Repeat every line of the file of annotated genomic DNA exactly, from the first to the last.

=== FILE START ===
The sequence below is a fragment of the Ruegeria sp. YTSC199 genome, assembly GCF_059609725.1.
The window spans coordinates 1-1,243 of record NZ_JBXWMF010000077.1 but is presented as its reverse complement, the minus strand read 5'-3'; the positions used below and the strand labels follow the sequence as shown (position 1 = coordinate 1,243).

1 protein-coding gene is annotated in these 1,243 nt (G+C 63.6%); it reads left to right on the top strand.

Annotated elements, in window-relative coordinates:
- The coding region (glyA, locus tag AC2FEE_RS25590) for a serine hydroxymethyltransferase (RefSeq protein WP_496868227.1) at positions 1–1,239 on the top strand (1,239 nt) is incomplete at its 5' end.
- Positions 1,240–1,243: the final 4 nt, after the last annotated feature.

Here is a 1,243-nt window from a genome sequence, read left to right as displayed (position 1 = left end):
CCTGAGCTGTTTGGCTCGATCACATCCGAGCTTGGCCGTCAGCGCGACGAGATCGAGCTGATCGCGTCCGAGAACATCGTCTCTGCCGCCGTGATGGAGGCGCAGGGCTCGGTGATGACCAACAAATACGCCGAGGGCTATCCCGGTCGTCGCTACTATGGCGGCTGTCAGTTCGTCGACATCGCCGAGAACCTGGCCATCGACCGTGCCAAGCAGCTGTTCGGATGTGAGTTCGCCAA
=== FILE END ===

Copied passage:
The sequence below is a fragment of the Ruegeria sp. YTSC199 genome, assembly GCF_059609725.1.
The window spans coordinates 1-1,243 of record NZ_JBXWMF010000077.1 but is presented as its reverse complement, the minus strand read 5'-3'; the positions used below and the strand labels follow the sequence as shown (position 1 = coordinate 1,243).

1 protein-coding gene is annotated in these 1,243 nt (G+C 63.6%); it reads left to right on the top strand.

Annotated elements, in window-relative coordinates:
- The coding region (glyA, locus tag AC2FEE_RS25590) for a serine hydroxymethyltransferase (RefSeq protein WP_496868227.1) at positions 1–1,239 on the top strand (1,239 nt) is incomplete at its 5' end.
- Positions 1,240–1,243: the final 4 nt, after the last annotated feature.

Here is a 1,243-nt window from a genome sequence, read left to right as displayed (position 1 = left end):
CCTGAGCTGTTTGGCTCGATCACATCCGAGCTTGGCCGTCAGCGCGACGAGATCGAGCTGATCGCGTCCGAGAACATCGTCTCTGCCGCCGTGATGGAGGCGCAGGGCTCGGTGATGACCAACAAATACGCCGAGGGCTATCCCGGTCGTCGCTACTATGGCGGCTGTCAGTTCGTCGACATCGCCGAGAACCTGGCCATCGACCGTGCCAAGCAGCTGTTCGGATGTGAGTTCGCCAA